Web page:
Moving around all the time is exciting, but after months of changing location several times a week, a traveler can long for a place to unpack their bags for awhile and try something different. Volunteering internationally is the way I choose to step off the backpacker trail and, since doing this, I feel like my life and my travels have both been enriched. I am giving my time and energy to people who need help but I am getting so much back in return that it almost feels as though I am the one benefiting the most. Volunteering is a great way to give back and get back while you travel. Here are 9 reasons to make volunteering a part of your next backpacking trip:
- Get involved in the local community – As a volunteer you will often find yourself well off the tourist trail and immersed in a world that a traveler passing through would never experience. This will mean plenty of invites into people’s homes, weddings, trips to beautiful spots that aren’t in the pages of your guidebook, and getting to participate in local events like pig hunts, voodoo festivals, fishing trips, local soccer matches, and all sorts of really cool events.
- Make new friends – Spending a bit of time volunteering will allow you to meet all sorts of people you would never have otherwise crossed paths with and working together towards a common goal makes it easy to make friends.
- Become more socially conscious – Often volunteering will be done in parts of the world that are very poor with people living with less money than you might spend on a coffee back home. Living in a way that is different from your day-to-day life at home could help you to reassess your priorities and become more socially conscious.
- Gain work experience – Volunteering of any kind looks great on your resume and international volunteering looks great for anyone interested in development work, disaster relief, teaching, social work or a bunch of things. It’s not paid work experience but it will give you something to pad out your resume which is especially helpful for students or recent graduates.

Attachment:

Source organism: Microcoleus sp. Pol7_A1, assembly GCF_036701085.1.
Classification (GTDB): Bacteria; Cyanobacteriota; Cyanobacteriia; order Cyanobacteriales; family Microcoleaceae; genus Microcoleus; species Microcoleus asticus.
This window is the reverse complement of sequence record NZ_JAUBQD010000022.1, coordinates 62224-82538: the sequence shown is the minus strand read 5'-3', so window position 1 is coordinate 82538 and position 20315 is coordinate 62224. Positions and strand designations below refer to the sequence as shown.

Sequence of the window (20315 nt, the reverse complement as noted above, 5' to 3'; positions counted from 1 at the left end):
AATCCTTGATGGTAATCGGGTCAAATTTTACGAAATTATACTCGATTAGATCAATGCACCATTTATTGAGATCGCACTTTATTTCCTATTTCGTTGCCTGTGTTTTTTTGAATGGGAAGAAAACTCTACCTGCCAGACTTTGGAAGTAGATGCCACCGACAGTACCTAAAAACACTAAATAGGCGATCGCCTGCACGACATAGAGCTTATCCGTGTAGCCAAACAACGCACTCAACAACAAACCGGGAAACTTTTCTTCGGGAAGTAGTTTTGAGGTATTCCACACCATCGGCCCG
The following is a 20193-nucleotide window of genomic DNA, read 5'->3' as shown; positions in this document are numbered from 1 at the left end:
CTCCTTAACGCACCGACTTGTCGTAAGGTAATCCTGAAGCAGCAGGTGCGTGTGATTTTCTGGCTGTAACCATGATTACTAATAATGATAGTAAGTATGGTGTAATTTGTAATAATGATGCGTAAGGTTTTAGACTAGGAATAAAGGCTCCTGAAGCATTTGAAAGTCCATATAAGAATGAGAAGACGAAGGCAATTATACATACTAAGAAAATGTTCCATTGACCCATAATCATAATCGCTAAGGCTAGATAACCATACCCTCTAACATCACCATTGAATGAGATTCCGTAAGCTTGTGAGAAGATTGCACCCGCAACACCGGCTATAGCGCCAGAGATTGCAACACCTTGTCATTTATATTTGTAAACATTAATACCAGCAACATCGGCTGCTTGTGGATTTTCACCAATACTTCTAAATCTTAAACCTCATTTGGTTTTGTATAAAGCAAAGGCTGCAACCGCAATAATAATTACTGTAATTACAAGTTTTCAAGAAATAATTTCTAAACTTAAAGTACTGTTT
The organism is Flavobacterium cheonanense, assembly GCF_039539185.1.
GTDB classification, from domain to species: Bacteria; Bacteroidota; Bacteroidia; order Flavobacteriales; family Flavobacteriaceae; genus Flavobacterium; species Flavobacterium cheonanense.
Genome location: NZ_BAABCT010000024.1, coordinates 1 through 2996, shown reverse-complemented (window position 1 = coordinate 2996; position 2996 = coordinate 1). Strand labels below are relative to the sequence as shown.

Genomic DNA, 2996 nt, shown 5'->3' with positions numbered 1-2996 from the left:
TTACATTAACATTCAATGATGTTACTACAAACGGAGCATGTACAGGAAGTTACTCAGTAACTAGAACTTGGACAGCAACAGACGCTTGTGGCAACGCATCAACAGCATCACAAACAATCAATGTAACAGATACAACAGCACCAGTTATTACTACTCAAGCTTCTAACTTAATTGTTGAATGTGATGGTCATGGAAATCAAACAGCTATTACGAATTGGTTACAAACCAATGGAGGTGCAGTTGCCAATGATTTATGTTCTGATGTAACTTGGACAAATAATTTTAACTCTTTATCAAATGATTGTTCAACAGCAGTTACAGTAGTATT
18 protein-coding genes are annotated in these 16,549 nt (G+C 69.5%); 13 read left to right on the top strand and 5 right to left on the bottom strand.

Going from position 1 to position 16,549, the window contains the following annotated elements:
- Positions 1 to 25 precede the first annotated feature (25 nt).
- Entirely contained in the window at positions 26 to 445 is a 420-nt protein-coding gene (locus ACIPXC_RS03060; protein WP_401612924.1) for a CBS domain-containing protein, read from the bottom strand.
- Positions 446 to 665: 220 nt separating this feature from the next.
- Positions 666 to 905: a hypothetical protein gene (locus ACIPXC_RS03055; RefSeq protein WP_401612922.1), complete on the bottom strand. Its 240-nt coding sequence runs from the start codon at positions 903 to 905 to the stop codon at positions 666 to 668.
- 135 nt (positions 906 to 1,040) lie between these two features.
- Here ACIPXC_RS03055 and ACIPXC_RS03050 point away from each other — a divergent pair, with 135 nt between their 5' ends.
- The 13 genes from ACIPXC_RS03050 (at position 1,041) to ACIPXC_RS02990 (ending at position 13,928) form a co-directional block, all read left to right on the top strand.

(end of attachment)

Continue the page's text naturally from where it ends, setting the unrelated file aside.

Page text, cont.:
- Learn a new language – Spending time immersed in a foreign community is a great opportunity to pick up the local language. If you are volunteering in a remote area then you will have plenty of people who can’t speak English to practice with.
- Save money – If you are able to find a volunteering opportunity where living expenses are covered, you will probably find that you don’t spend much money. Volunteering for weeks or months at a time could allow you to live more cheaply than you would at home.
- Get fit – Not all volunteering opportunities involve physical work but there are plenty out there for you if you’re interested in getting sweaty. Disaster relief work and farm work are both great for getting fit and challenging yourself physically.
- Have a base for more traveling – Volunteering isn’t all hard work and often you will be given evenings and weekends off. This leaves plenty of time for exploring the area and meeting locals. It’s a great way to get the local experience travelers so often speak about.
- Help people – With all the other benefits you get from volunteering, it’s easy to forget the biggest one of all: the satisfaction that comes from helping out, even if just a little bit. While many people’s motivations for volunteering are different, one thing they all have in common is that they’re helping people in need and that brings with it a great sense of satisfaction.
There are lots of people out there who need your help and plenty of local organizations to volunteer with. You don’t need to pay thousands to volunteer, you just need to look a little harder to find placements that are free or charge a reasonable living cost. Make the effort to make volunteering a part of your next backpacking trip – you won’t regret it!
Kirsty left Canada in 2001 and has been traveling, working, and volunteering abroad ever since. She has spent 11 months out of the past two years as a volunteer doing disaster relief work. She has written an ebook called The Underground Guide to International Volunteering that she hopes will inspire other travelers. You can follow her travels on her blog, Nerdy Nomad.